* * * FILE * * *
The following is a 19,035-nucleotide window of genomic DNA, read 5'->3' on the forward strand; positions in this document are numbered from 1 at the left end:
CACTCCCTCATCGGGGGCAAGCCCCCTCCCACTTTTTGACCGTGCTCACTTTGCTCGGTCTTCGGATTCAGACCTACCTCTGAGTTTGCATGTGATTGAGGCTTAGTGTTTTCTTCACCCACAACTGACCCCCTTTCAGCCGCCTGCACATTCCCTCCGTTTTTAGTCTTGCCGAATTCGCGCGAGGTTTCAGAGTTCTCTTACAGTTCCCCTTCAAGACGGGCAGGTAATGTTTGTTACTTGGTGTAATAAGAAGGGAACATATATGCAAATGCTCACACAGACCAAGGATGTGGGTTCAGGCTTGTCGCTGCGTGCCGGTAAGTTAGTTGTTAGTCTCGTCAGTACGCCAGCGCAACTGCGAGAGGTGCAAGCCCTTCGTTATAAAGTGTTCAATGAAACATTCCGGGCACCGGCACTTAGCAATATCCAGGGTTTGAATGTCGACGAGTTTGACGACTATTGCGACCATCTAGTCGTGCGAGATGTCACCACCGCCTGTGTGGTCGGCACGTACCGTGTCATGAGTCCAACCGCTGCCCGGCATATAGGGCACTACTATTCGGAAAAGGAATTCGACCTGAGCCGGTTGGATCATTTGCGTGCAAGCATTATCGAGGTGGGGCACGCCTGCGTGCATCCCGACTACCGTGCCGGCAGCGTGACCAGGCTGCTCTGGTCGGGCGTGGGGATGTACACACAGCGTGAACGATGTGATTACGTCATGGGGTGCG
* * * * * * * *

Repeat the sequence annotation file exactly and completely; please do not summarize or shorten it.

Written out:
The following is a 19,035-nucleotide window of genomic DNA, read 5'->3' on the forward strand; positions in this document are numbered from 1 at the left end:
CACTCCCTCATCGGGGGCAAGCCCCCTCCCACTTTTTGACCGTGCTCACTTTGCTCGGTCTTCGGATTCAGACCTACCTCTGAGTTTGCATGTGATTGAGGCTTAGTGTTTTCTTCACCCACAACTGACCCCCTTTCAGCCGCCTGCACATTCCCTCCGTTTTTAGTCTTGCCGAATTCGCGCGAGGTTTCAGAGTTCTCTTACAGTTCCCCTTCAAGACGGGCAGGTAATGTTTGTTACTTGGTGTAATAAGAAGGGAACATATATGCAAATGCTCACACAGACCAAGGATGTGGGTTCAGGCTTGTCGCTGCGTGCCGGTAAGTTAGTTGTTAGTCTCGTCAGTACGCCAGCGCAACTGCGAGAGGTGCAAGCCCTTCGTTATAAAGTGTTCAATGAAACATTCCGGGCACCGGCACTTAGCAATATCCAGGGTTTGAATGTCGACGAGTTTGACGACTATTGCGACCATCTAGTCGTGCGAGATGTCACCACCGCCTGTGTGGTCGGCACGTACCGTGTCATGAGTCCAACCGCTGCCCGGCATATAGGGCACTACTATTCGGAAAAGGAATTCGACCTGAGCCGGTTGGATCATTTGCGTGCAAGCATTATCGAGGTGGGGCACGCCTGCGTGCATCCCGACTACCGTGCCGGCAGCGTGACCAGGCTGCTCTGGTCGGGCGTGGGGATGTACACACAGCGTGAACGATGTGATTACGTCATGGGGTGCG